Catherine Samba-Panza: Determined to Bring Peace and Democracy

She promises elections and works vigorously towards that ultimate goal, but will not stand as a candidate. President Catherine Samba-Panza of the Central African Republic is trying to rally all stakeholders behind a concerted effort to pacify the warn-torn country and rebuild its wrecked civil society. She is bravely fighting an uphill battle.

With help of a United Nations peacekeeping force, President Samba-Panza hopes to stem the political violence. However, the Anti-balaka rebel movement is gaining strength and now regularly strikes in the capital Bangui. Meanwhile, former fighters of the disbanded Séléka rebel movement run amok in the countryside.

Though initially sectarian in nature, the violence in the Central African Republic has become indiscriminate. Over the past year, the United Nations repeatedly warned that a full-blown civil war is in the making and appealed to all sides to lay down arms. However, the irregular militias lack a clear command structure and are difficult to engage with in talks.

President Samba-Panza has asked the UN and France for help in rebuilding her country’s virtually non-existent armed forces. Great care is being taken to form an army that represents all ethnicities and welcomes former rebel fighters into its ranks. At present, the Central African Armed Forces has as many decrepit tanks as words in its name – four.

“Fighting what has now become common banditry, the Samba-Panza government needs help in checking the rebels’ progress in order for a process of national reconciliation to take place.”

President Catherina Samba-Panza was appointed interim head of state on January 23, 2014 after her name was picked from a list of eight candidates by representatives of both rebel movements. The National Transitional Council, set up to function as an interim parliament, subsequently sanctioned her appointment after two rounds of voting. Mrs Samba-Panza is non-partisan, a corporate lawyer by trade, and a successful businesswoman.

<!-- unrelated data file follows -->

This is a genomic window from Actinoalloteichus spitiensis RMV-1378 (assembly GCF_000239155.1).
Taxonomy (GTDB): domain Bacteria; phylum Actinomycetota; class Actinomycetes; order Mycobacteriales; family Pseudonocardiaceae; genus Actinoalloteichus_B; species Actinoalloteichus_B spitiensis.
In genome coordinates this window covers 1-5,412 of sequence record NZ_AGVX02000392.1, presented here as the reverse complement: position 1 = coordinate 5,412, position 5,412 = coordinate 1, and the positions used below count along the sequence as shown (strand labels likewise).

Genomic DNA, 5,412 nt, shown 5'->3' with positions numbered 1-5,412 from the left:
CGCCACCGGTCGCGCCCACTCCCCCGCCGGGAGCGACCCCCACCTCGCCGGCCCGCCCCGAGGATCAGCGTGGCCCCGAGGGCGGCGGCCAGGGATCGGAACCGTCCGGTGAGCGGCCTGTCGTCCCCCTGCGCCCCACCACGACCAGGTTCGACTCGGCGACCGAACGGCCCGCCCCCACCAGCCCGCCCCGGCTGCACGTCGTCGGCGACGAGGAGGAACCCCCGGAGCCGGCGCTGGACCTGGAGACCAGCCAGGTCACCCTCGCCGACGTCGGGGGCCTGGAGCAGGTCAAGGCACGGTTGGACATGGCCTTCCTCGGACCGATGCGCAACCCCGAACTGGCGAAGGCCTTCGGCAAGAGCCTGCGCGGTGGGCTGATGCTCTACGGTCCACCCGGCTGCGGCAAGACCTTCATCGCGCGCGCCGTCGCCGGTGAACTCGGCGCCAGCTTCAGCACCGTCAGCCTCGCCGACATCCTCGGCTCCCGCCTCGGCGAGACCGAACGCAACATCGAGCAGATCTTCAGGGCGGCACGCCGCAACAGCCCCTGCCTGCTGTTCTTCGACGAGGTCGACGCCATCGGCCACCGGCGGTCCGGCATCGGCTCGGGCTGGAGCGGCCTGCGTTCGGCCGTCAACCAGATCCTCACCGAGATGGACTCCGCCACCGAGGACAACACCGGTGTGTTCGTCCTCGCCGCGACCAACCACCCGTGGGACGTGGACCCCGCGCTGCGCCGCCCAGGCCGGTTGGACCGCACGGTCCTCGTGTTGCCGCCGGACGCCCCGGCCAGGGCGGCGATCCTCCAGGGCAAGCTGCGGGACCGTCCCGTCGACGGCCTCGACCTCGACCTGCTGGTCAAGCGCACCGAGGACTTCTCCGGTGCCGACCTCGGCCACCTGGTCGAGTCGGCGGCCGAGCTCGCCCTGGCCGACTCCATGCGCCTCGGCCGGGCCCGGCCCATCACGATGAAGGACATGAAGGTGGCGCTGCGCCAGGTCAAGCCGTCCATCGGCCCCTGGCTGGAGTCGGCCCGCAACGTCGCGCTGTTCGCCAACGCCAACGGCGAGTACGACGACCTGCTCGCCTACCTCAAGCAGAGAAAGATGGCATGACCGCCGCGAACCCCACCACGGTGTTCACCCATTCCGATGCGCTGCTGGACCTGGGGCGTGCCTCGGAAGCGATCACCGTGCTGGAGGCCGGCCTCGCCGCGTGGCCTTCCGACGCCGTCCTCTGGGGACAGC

She has incessantly called for both Anti-balaka and Séléka rebels to cease fighting and return to the negotiating table without fear of reprisals. President Samba-Panza has also said that the violence is not so much inspired by religious differences as it is caused by abject poverty and a failure of governance. She aims to remedy that.

Attempts to assuage the Séléka militias backfired with the appointment of a Muslim prime-minister. The rebels were, in fact, outraged as they do not consider Prime-Minister Mahamat Kamoun one of their own. As a result, the group declared war on President Samba-Panza’s government of national unity. Not to be outdone, the Anti-balaka group, drawing its support from the Christian community, also intensified fighting finding an excuse in unsubstantiated accusations against President Samba-Panza in regard to the alleged pilfering of aid money.

In between, an embattled president is trying to keep a nation together seemingly bent on self-destruction. However, what President Samba-Panza does know is that the Central African Republic, notwithstanding all its problems, remains a viable country. The state may indeed have failed miserably in the past, President Samba-Panza is determined to finish both her mandates: To end the cycle of violence and to pave the way to democratic elections in 2015.

It is this almost single-minded determination that merits international support. Fighting what has now become common banditry, the Samba-Panza government needs help in checking the rebels’ progress in order for a process of national reconciliation to take place. The price for not actively supporting the transitional government is the birth of yet another failed state and a possible future haven for extremists.

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